These G20 countries have very high carbon footprints associated with life

A new research by the Hot and Cool Institute has found that all the countries analyzed in the G20 group have exceeded the associated carbon footprint of life for 2050 and are in need of rapid and radical reductions. Focusing solely on individual behavioral changes will not be enough to achieve these reductions, so the report examines policies that governments can implement to pave the way for a greener lifestyle.

The latest edition of the Institute’s 1.5-degree Lifestyles Report analyzes lifestyle carbon footprints from nine G20 countries around the world—Canada, UK, Japan, China, Turkey, South Africa, Brazil, India and Indonesia, as well as Finland—and It identifies where changes can be made to meet the 1.5℃ climate target of the Paris Agreement.

By analyzing lifestyle habits across six sectors—food, housing, personal transportation, goods, leisure and services—the report presents the current per capita lifestyle carbon footprint for each country, and the 1.5℃-reduced lifestyle footprints corresponding to the world. provides options.

To meet the ambitious Paris target of 2050, high-income countries need to reduce their lifestyle footprints by more than 90% (91–95%), with upper-middle income countries reducing their footprints by 68–86%. , and lower-middle income countries like India need to reduce their footprint by 76%.

The study also highlights the huge disparities and differences in lifestyle-related greenhouse gas emissions among the world’s major economies. In Canada, the country with the highest per capita emissions of the economies studied, the lifestyle footprint of an average person is six times larger than a person in Indonesia.

Going beyond individual behavior change, the report looks at how a lack of enabling policies can prevent people from making 1.5-aligned lifestyle choices. From offering specific advice on how countries can change their public transport and housing infrastructure, to banning high carbon intensive consumerism such as the use of mega yachts (powered boats equipped for cruise/sea-tourism), This report outlines policies and market interventions that can be implemented to curb lifestyle carbon footprints domestically and internationally.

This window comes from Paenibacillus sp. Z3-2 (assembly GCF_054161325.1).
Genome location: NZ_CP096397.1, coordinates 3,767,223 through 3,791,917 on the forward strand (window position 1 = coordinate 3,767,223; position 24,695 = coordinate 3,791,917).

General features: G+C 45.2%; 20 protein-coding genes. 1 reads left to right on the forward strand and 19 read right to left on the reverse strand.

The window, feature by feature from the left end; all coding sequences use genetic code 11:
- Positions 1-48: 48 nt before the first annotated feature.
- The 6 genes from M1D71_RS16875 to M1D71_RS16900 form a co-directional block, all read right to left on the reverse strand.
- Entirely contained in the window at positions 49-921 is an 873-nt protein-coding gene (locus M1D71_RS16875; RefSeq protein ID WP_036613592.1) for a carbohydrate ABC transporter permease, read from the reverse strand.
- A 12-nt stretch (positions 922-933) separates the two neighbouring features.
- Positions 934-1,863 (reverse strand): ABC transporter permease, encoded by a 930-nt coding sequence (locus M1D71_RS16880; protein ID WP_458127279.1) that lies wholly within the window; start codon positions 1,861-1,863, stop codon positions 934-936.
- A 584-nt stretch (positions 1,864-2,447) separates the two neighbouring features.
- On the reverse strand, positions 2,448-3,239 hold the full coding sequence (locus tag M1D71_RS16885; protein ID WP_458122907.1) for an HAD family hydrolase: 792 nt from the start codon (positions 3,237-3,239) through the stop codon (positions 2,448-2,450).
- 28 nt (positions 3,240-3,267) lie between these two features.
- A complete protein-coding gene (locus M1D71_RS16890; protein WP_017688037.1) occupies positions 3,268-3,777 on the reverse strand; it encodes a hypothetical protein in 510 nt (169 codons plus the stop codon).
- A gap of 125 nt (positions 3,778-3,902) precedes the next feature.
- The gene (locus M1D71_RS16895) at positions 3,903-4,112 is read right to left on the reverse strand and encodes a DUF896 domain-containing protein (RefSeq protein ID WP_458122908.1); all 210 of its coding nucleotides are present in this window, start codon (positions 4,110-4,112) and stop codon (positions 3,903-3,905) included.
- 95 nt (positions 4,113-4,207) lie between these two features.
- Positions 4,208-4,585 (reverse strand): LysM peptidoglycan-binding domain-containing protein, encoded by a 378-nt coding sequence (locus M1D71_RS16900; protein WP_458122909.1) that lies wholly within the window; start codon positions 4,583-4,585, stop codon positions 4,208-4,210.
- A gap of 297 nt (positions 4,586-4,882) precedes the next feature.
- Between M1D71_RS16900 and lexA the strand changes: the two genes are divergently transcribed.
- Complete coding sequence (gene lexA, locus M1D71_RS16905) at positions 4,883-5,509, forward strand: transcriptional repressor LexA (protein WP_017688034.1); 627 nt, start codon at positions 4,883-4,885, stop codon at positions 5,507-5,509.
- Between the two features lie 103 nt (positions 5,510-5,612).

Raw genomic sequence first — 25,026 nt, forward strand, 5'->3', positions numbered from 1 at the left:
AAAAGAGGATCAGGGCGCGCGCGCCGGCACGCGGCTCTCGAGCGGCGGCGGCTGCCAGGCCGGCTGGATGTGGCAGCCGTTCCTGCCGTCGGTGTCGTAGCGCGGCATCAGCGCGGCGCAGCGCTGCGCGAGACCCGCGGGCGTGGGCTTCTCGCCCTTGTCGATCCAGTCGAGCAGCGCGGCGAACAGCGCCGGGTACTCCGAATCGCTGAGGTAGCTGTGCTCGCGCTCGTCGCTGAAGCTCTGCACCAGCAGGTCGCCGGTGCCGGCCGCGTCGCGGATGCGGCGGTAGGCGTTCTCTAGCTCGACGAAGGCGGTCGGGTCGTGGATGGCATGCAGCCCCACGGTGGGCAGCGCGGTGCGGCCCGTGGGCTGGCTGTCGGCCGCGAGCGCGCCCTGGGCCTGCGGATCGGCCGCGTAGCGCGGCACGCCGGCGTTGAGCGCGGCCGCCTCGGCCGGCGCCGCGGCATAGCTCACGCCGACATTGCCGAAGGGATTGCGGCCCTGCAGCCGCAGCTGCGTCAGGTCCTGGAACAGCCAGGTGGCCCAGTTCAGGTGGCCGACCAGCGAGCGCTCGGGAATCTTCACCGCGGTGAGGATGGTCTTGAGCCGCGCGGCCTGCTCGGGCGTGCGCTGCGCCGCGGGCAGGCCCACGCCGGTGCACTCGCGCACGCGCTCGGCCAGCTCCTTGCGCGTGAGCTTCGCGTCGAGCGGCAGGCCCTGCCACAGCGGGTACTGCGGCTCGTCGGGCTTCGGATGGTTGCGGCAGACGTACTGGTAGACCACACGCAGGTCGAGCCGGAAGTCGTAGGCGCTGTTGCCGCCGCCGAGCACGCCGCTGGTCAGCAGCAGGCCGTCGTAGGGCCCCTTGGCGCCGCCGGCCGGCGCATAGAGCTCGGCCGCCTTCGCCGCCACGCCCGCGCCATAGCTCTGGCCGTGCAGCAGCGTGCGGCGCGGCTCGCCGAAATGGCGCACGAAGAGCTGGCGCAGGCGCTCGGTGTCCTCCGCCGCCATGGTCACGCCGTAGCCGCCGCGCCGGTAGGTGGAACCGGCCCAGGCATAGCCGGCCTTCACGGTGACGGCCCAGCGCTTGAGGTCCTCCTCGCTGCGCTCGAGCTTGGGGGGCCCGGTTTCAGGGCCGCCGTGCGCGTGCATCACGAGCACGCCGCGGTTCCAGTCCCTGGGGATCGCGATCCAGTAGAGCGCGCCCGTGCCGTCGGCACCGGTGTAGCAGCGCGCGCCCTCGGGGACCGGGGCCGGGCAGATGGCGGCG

The report’s lead author, Dr. Lewis Akenzie, says, “Talking about lifestyle change is a vexing issue for policymakers who are afraid of risking the consumption or lifestyle of voters. The report offers a science-based approach. And it shows that without addressing lifestyle we will not be able to tackle climate change.”

“The solutions advocated in this report acknowledge that behavior change without a complete shift from our pro-growth political, financial and economic models to a more holistic welfare economy can only do that,” says Club of Rome co-president Sandrine Dixon-Declave. Few can do this. This report is an essential companion for policymakers working at the intersection of society and climate change.”

Dr. Kazuhiko Takeuchi, President of the Institute for Global Environmental Strategies (IGES), a Japan-based think tank, says, “This report highlights the importance that countries such as Japan, which have made net-zero commitments, need to demonstrate Why is that how lifestyle changes can contribute to this goal, and also how the goal will shape society in the future. To drive lifestyle change, further collaboration between stakeholders, citizens, and the business and public sectors is critical to meeting the Net-Zero commitments.”

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